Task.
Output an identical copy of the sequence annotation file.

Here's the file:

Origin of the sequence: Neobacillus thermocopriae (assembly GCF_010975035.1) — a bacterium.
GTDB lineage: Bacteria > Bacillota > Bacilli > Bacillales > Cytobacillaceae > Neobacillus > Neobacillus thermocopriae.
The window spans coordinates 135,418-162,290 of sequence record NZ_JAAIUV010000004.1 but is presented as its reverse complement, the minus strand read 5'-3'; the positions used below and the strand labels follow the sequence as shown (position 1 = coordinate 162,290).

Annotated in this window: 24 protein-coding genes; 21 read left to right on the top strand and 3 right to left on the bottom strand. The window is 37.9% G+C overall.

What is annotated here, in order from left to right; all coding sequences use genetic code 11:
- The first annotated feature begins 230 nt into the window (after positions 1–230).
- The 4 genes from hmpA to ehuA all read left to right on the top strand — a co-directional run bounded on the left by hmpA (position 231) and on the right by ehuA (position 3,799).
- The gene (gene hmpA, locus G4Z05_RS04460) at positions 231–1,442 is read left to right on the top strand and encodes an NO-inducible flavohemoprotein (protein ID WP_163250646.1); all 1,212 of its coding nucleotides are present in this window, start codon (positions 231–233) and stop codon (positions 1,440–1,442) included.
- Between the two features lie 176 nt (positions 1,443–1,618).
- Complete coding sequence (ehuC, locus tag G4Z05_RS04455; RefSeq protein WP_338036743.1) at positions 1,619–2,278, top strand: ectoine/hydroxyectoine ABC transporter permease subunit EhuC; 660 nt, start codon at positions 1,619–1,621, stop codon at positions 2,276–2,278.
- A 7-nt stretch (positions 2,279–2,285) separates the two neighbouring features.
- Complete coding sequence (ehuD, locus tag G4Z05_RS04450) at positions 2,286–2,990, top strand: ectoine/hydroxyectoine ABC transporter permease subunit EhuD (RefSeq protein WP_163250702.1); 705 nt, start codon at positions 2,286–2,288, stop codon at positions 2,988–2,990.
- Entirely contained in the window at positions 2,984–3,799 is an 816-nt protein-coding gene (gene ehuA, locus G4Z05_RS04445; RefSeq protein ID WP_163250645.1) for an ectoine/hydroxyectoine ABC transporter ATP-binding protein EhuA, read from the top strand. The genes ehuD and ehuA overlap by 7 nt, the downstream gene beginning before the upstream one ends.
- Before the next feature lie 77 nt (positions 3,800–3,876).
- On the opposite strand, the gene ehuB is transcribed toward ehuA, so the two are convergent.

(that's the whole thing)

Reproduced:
Origin of the sequence: Neobacillus thermocopriae (assembly GCF_010975035.1) — a bacterium.
GTDB lineage: Bacteria > Bacillota > Bacilli > Bacillales > Cytobacillaceae > Neobacillus > Neobacillus thermocopriae.
The window spans coordinates 135,418-162,290 of sequence record NZ_JAAIUV010000004.1 but is presented as its reverse complement, the minus strand read 5'-3'; the positions used below and the strand labels follow the sequence as shown (position 1 = coordinate 162,290).

Annotated in this window: 24 protein-coding genes; 21 read left to right on the top strand and 3 right to left on the bottom strand. The window is 37.9% G+C overall.

What is annotated here, in order from left to right; all coding sequences use genetic code 11:
- The first annotated feature begins 230 nt into the window (after positions 1–230).
- The 4 genes from hmpA to ehuA all read left to right on the top strand — a co-directional run bounded on the left by hmpA (position 231) and on the right by ehuA (position 3,799).
- The gene (gene hmpA, locus G4Z05_RS04460) at positions 231–1,442 is read left to right on the top strand and encodes an NO-inducible flavohemoprotein (protein ID WP_163250646.1); all 1,212 of its coding nucleotides are present in this window, start codon (positions 231–233) and stop codon (positions 1,440–1,442) included.
- Between the two features lie 176 nt (positions 1,443–1,618).
- Complete coding sequence (ehuC, locus tag G4Z05_RS04455; RefSeq protein WP_338036743.1) at positions 1,619–2,278, top strand: ectoine/hydroxyectoine ABC transporter permease subunit EhuC; 660 nt, start codon at positions 1,619–1,621, stop codon at positions 2,276–2,278.
- A 7-nt stretch (positions 2,279–2,285) separates the two neighbouring features.
- Complete coding sequence (ehuD, locus tag G4Z05_RS04450) at positions 2,286–2,990, top strand: ectoine/hydroxyectoine ABC transporter permease subunit EhuD (RefSeq protein WP_163250702.1); 705 nt, start codon at positions 2,286–2,288, stop codon at positions 2,988–2,990.
- Entirely contained in the window at positions 2,984–3,799 is an 816-nt protein-coding gene (gene ehuA, locus G4Z05_RS04445; RefSeq protein ID WP_163250645.1) for an ectoine/hydroxyectoine ABC transporter ATP-binding protein EhuA, read from the top strand. The genes ehuD and ehuA overlap by 7 nt, the downstream gene beginning before the upstream one ends.
- Before the next feature lie 77 nt (positions 3,800–3,876).
- On the opposite strand, the gene ehuB is transcribed toward ehuA, so the two are convergent.